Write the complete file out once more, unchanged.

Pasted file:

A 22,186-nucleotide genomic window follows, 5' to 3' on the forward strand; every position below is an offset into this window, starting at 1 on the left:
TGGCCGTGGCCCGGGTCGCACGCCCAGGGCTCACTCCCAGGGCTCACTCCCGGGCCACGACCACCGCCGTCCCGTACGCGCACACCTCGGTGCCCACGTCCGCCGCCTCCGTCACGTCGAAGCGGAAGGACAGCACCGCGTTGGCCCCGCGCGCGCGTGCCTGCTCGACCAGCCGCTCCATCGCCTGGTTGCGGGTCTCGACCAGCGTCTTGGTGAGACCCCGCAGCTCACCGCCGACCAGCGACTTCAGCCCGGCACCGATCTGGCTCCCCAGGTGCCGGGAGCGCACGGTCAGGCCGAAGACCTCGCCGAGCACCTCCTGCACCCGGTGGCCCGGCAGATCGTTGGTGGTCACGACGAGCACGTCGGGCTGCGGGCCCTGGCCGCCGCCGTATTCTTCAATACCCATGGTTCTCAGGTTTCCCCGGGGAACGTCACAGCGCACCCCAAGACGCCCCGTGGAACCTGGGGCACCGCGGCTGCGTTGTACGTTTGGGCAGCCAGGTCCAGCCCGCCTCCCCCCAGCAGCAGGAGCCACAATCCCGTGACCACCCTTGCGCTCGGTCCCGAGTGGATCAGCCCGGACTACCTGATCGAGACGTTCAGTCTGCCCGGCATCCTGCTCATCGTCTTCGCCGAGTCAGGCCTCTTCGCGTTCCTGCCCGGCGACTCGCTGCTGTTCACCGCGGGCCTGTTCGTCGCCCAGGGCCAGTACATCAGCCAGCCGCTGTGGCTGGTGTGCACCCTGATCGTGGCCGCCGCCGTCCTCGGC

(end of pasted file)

A 22,186-nucleotide genomic window follows, 5' to 3' on the forward strand; every position below is an offset into this window, starting at 1 on the left:
TGGCCGTGGCCCGGGTCGCACGCCCAGGGCTCACTCCCAGGGCTCACTCCCGGGCCACGACCACCGCCGTCCCGTACGCGCACACCTCGGTGCCCACGTCCGCCGCCTCCGTCACGTCGAAGCGGAAGGACAGCACCGCGTTGGCCCCGCGCGCGCGTGCCTGCTCGACCAGCCGCTCCATCGCCTGGTTGCGGGTCTCGACCAGCGTCTTGGTGAGACCCCGCAGCTCACCGCCGACCAGCGACTTCAGCCCGGCACCGATCTGGCTCCCCAGGTGCCGGGAGCGCACGGTCAGGCCGAAGACCTCGCCGAGCACCTCCTGCACCCGGTGGCCCGGCAGATCGTTGGTGGTCACGACGAGCACGTCGGGCTGCGGGCCCTGGCCGCCGCCGTATTCTTCAATACCCATGGTTCTCAGGTTTCCCCGGGGAACGTCACAGCGCACCCCAAGACGCCCCGTGGAACCTGGGGCACCGCGGCTGCGTTGTACGTTTGGGCAGCCAGGTCCAGCCCGCCTCCCCCCAGCAGCAGGAGCCACAATCCCGTGACCACCCTTGCGCTCGGTCCCGAGTGGATCAGCCCGGACTACCTGATCGAGACGTTCAGTCTGCCCGGCATCCTGCTCATCGTCTTCGCCGAGTCAGGCCTCTTCGCGTTCCTGCCCGGCGACTCGCTGCTGTTCACCGCGGGCCTGTTCGTCGCCCAGGGCCAGTACATCAGCCAGCCGCTGTGGCTGGTGTGCACCCTGATCGTGGCCGCCGCCGTCCTCGGC